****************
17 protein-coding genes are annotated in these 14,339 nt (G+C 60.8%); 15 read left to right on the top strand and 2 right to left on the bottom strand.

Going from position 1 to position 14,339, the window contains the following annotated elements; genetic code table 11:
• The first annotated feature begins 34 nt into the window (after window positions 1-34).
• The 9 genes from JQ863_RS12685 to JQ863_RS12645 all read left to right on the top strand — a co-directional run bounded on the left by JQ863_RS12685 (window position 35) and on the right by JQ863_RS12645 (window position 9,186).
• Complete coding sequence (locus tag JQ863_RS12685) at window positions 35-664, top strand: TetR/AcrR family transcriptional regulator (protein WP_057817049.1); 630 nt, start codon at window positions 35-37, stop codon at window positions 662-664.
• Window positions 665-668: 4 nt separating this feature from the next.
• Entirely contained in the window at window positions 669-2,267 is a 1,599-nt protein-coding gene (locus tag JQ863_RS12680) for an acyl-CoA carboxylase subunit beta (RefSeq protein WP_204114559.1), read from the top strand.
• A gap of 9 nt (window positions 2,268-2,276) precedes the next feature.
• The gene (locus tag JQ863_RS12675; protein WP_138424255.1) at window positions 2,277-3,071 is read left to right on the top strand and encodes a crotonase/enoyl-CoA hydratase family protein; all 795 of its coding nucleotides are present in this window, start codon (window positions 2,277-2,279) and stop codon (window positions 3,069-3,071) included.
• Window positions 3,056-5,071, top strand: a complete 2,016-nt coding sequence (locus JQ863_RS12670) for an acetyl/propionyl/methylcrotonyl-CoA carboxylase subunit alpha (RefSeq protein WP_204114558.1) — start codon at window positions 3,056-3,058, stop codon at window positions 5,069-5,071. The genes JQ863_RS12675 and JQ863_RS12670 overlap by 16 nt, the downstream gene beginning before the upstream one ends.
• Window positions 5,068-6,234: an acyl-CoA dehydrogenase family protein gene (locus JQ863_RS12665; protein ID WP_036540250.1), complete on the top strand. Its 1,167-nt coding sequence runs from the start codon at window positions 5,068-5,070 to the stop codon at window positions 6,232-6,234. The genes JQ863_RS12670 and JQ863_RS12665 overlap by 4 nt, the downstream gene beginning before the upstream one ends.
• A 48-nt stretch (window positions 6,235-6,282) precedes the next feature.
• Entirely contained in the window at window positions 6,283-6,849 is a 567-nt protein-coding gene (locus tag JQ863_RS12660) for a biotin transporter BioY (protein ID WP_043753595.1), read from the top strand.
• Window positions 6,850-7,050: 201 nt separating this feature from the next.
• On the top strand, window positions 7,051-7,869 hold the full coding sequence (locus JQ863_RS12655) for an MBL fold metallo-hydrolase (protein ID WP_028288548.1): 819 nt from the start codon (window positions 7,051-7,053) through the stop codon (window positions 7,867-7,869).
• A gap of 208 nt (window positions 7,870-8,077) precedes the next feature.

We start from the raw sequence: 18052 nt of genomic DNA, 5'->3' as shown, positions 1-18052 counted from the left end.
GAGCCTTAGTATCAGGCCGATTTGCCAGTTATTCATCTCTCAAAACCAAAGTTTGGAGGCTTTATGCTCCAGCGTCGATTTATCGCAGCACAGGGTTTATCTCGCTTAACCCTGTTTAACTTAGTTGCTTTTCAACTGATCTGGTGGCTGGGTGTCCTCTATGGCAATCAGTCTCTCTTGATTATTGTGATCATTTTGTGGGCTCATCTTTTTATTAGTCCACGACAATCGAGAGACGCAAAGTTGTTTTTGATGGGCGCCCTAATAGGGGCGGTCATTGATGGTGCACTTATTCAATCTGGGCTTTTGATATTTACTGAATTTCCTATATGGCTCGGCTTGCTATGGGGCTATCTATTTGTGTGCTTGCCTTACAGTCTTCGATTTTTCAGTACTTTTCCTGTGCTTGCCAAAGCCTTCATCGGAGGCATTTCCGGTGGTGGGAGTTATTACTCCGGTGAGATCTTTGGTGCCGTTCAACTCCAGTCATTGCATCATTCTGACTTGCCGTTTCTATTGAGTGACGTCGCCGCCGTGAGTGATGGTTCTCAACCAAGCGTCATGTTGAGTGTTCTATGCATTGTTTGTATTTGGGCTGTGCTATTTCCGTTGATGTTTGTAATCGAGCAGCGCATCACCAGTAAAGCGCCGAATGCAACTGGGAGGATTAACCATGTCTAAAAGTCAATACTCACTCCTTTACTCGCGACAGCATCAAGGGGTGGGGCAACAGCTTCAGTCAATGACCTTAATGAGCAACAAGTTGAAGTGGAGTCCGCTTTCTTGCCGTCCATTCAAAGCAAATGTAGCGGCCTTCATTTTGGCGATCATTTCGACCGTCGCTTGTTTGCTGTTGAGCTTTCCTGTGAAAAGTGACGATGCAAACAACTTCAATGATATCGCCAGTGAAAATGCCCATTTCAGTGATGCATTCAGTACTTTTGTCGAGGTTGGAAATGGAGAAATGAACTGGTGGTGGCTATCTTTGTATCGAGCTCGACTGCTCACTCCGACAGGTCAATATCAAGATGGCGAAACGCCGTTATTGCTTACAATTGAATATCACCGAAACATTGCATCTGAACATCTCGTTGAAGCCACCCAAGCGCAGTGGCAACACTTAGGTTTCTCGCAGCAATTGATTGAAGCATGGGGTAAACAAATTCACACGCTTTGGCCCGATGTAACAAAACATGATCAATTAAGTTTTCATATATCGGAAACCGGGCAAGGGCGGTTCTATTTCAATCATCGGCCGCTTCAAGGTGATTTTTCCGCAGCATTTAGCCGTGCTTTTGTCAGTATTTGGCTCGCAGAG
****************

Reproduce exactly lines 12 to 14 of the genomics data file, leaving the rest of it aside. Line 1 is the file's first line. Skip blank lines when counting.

• A 48-nt stretch (window positions 6,235-6,282) precedes the next feature.
• Entirely contained in the window at window positions 6,283-6,849 is a 567-nt protein-coding gene (locus tag JQ863_RS12660) for a biotin transporter BioY (protein ID WP_043753595.1), read from the top strand.
• Window positions 6,850-7,050: 201 nt separating this feature from the next.